This is generally understood to be a brittle shining substance that will burn to lime. It is a fossil naturally combined with the sulphuric or carbonic acids, and is one of the most common productions in the mining counties of England, particularly Derby. shire. As the term Spar is applied to stones of different kinds, without regarding the ingredients of which they are composed, an additional name is used to express the constituent parts, as Calcareous Spar, Gypseous Spar, Adamantine Spar, &c.

Calcareous Spar has a smooth glass-like appearance; it effervesces with acids, even with vinegar, and when transparent, has the property of presenting two images of an object seen through it, and is often termed Double Refracting Spar.-Felspar is generally of a light grey colour, with a shining pearly lustre. When it is pale or deep red it forms red granite : it is sometimes transparent. It contains a portion of potash, which causing it to decompose, forms clay; and this alkali, uniting with sulphuret or oxide of iron, produces various changes in the appearance of granite.-Fluor Spar, of which the best Derby articles are manufactured, is lime combined with fluoric acid. This acid corrodes glass, which no other acid acts upon.-Adamantine Spar is nearly as hard as a diamond, and is used in the East Indies for polishing gems and grinding other hard substances. It is found in China and Hin. doostan.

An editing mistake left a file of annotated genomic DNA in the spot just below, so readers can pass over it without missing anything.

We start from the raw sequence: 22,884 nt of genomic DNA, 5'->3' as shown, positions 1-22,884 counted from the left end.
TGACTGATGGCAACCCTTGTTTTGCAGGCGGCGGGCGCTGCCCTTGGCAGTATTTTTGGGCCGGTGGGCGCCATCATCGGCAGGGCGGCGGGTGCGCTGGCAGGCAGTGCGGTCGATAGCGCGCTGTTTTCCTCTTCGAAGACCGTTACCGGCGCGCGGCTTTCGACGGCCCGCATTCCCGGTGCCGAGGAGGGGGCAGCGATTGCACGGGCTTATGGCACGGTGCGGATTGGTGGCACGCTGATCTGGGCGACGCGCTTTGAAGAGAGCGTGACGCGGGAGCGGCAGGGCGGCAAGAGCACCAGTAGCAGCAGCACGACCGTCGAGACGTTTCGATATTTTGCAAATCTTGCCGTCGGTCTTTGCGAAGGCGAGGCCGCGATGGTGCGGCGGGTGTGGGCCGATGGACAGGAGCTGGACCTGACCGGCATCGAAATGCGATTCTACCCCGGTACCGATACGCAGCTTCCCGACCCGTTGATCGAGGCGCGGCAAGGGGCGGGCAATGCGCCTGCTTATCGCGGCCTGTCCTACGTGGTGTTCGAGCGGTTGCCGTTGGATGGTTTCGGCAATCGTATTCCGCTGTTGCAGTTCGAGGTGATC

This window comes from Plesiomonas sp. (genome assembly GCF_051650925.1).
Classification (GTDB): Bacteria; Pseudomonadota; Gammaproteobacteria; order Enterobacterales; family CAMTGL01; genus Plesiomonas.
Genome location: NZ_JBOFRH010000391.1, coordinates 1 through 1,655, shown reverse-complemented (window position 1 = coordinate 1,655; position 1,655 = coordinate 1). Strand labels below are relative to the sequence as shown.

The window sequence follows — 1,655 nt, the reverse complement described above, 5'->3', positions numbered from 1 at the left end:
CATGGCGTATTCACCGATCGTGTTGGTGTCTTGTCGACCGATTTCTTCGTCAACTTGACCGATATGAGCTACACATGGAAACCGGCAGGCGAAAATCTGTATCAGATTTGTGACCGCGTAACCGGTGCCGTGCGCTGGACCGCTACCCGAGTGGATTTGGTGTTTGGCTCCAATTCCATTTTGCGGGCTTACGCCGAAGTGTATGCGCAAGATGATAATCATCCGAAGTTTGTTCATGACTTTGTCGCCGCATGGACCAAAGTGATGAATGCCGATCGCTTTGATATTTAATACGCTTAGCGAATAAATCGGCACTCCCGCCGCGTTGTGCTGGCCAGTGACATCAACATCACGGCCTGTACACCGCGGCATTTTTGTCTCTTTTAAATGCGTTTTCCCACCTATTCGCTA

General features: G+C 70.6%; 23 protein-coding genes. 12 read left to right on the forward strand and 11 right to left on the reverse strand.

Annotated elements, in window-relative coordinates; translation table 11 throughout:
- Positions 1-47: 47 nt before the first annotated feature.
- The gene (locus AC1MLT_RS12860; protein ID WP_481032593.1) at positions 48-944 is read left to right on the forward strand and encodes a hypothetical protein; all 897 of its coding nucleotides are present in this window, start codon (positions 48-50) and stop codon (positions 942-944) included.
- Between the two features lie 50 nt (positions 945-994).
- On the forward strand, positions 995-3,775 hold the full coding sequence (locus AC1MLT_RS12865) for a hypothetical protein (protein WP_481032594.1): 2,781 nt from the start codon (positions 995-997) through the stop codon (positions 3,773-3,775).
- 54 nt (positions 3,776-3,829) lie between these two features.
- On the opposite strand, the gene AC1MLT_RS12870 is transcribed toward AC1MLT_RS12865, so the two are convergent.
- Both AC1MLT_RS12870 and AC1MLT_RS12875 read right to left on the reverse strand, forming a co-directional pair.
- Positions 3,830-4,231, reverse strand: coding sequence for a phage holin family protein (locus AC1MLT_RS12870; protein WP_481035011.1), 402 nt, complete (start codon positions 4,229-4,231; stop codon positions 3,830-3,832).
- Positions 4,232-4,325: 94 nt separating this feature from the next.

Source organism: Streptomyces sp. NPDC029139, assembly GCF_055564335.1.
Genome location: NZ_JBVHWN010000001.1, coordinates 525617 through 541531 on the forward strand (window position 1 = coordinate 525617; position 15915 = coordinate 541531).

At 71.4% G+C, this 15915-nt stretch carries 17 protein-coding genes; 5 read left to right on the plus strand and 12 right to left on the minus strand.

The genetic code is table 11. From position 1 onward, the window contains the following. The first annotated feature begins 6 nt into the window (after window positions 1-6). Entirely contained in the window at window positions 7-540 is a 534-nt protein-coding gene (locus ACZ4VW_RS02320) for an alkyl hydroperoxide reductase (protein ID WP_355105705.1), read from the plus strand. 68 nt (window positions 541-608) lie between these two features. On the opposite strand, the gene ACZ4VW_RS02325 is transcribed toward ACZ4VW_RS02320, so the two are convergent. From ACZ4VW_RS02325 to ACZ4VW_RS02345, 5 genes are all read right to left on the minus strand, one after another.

SPIRIT OF WINE.

A spirit obtained by distilling the saccharine roots, and pulpy fruit of vegetables quite free from colour. When highly rectified it is called Alcohol, and when pure is the same, whether obtained from double distilled brandy, or from any fluid which bas under